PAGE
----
Staff at De Montfort University are suing their employer alleging negligence because of a chemical leak which they claim has caused them brain and nerve damage.
A writ should be served next week by the trade union, Unison, representing 14 staff. Other staff are suing separately. Unison is also trying to trace staff and students who worked at the university at the time of the leak but may be unaware of alleged long-term consequences of exposure to the chemicals.
The leak occurred in a chemical store at the university over a weekend in October 1991. A mixture of chemicals escaped, releasing enough heat to buckle metal shelving in the store, according to Unison lawyer Doug Brown. Unison also plans to sue Leicestershire Fire Service for its alleged mishandling of the release.
Staff from the chemistry department helped the fire brigade to clean up the area. They also checked the storeroom and listed more than eight chemicals, gas and liquid, that had been released. Unison says that staff symptoms were initially nausea and eye and chest irritations.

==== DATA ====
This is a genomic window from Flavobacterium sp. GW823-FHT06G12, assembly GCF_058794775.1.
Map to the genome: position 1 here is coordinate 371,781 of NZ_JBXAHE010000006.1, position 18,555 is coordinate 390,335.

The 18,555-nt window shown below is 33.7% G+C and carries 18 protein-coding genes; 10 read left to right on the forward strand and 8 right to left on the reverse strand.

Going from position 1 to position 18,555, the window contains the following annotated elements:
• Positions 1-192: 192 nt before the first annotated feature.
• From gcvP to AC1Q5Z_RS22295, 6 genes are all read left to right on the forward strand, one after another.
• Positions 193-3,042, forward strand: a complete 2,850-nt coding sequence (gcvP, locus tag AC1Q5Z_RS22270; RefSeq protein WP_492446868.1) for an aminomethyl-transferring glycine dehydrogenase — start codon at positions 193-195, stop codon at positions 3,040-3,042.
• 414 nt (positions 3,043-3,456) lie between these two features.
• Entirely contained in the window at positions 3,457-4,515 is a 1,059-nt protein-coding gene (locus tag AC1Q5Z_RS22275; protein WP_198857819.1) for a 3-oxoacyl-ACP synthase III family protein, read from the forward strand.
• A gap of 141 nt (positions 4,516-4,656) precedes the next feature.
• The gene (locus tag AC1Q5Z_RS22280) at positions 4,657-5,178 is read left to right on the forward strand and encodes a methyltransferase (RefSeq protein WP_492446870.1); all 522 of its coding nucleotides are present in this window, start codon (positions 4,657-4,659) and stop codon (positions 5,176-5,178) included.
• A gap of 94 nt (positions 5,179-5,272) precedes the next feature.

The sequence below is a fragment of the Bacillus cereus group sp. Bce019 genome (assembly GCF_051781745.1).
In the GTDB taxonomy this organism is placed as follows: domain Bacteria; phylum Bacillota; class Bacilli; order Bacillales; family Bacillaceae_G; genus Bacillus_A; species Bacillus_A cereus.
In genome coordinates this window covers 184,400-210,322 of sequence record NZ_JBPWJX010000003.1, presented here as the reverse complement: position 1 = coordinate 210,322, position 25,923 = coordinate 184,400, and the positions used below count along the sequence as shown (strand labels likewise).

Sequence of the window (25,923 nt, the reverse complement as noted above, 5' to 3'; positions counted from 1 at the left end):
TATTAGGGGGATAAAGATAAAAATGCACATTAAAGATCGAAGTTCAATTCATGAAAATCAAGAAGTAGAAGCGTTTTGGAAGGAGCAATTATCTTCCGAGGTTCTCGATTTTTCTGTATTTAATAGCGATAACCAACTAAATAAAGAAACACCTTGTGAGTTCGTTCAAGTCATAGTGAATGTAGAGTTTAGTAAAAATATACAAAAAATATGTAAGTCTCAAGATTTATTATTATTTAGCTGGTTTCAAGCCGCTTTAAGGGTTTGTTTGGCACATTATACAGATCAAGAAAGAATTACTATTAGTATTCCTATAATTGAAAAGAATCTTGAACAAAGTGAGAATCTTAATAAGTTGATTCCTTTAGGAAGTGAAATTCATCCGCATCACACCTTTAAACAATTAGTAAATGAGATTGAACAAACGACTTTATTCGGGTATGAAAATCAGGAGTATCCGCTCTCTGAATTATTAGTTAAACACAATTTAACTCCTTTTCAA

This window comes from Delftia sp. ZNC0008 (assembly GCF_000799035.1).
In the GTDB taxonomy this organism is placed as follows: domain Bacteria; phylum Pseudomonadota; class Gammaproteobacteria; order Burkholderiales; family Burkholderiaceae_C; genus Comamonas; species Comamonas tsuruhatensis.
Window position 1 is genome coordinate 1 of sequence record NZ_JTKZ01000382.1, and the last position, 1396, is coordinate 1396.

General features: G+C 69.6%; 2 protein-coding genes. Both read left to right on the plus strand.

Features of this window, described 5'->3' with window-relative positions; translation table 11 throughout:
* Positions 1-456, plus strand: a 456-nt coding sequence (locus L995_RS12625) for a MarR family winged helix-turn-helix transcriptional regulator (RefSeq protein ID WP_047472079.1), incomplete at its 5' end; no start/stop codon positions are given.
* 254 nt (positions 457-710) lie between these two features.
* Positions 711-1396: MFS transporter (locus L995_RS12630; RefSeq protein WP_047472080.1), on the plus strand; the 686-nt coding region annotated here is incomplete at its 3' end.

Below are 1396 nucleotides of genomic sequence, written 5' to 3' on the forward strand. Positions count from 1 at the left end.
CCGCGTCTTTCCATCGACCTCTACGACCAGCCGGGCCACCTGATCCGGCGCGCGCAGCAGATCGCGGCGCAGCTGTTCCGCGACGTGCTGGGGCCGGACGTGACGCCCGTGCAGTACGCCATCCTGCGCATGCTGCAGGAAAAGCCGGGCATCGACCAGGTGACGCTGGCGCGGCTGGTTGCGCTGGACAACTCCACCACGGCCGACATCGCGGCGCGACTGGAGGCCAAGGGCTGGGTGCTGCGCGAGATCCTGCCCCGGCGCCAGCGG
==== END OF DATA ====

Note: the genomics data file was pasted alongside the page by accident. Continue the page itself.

Several months later some staff who had been exposed to the chemicals developed psychological problems such as short-term memory loss and irritability.
They have been examined by a clinical psychologist and a neurophysiologist who have confirmed that they show apparently similar patterns of brain damage, the union says.
Sufferers include a senior laboratory technician and a PhD student. The student "will probably never be able to work or study", according to a Unison statement.
The university said that, through its insurers, it will "deal as sympathetically as possible with those who feel they have been affected by the incident".
The Health and Safety Executive did not investigate the incident.
Mr Brown defended the length of time taken to launch the suit. "We have had to get psychological reports and find the right expert," he said. "We are on the forefront of chemical science, dealing with some chemicals whose effects as a combination we do not know."